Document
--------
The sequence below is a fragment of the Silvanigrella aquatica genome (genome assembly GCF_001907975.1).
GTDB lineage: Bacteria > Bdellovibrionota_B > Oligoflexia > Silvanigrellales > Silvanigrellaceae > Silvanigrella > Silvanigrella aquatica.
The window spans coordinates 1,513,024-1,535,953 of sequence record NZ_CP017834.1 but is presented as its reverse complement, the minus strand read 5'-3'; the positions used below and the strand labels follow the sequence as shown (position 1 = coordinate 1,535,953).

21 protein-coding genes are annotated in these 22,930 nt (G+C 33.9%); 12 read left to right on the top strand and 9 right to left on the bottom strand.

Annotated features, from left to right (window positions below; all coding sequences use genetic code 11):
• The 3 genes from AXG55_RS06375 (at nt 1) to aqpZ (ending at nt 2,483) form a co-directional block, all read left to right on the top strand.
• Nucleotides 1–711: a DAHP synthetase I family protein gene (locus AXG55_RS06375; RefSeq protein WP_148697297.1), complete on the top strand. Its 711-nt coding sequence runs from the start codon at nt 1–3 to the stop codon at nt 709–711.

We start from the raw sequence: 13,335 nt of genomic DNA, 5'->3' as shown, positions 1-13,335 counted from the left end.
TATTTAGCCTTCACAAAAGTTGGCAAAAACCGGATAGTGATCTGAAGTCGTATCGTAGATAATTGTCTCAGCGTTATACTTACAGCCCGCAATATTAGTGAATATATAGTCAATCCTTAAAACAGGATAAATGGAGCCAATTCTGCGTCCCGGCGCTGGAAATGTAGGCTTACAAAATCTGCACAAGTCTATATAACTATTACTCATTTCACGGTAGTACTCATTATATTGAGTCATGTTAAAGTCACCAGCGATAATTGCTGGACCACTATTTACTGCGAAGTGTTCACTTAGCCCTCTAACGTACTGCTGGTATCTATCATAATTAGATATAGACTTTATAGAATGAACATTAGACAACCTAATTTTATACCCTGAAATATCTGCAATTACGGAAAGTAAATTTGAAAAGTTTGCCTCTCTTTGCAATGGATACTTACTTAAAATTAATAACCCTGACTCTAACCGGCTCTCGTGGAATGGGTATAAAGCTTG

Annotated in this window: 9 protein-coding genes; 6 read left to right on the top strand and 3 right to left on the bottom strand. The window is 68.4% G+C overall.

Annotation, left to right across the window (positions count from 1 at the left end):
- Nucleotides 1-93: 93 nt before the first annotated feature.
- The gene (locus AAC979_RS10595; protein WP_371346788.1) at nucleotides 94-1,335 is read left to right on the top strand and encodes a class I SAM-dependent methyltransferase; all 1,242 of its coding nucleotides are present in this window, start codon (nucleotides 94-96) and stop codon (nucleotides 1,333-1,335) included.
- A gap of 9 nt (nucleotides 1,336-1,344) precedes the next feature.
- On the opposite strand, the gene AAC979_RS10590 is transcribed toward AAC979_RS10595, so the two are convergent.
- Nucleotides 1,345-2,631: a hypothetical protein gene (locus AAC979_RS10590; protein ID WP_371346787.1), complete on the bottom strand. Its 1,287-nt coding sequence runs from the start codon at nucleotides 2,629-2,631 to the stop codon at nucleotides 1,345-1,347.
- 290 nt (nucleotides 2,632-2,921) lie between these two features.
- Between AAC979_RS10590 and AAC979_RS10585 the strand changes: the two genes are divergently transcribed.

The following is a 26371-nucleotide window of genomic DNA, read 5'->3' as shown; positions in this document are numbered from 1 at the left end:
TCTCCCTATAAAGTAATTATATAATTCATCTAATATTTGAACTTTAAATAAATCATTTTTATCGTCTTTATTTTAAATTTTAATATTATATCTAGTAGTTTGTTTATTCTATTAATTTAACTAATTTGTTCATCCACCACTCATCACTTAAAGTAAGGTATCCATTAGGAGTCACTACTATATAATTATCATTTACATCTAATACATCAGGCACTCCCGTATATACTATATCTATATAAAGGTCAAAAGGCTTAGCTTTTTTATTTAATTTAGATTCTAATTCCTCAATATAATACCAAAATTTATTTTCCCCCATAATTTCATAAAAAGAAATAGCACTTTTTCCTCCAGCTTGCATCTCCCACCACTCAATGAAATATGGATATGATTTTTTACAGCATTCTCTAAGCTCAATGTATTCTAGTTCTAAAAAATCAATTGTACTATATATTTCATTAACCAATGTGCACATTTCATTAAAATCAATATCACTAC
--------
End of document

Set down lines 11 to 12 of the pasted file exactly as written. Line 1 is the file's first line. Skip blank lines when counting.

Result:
Annotation, left to right across the window (positions count from 1 at the left end):
- Nucleotides 1-93: 93 nt before the first annotated feature.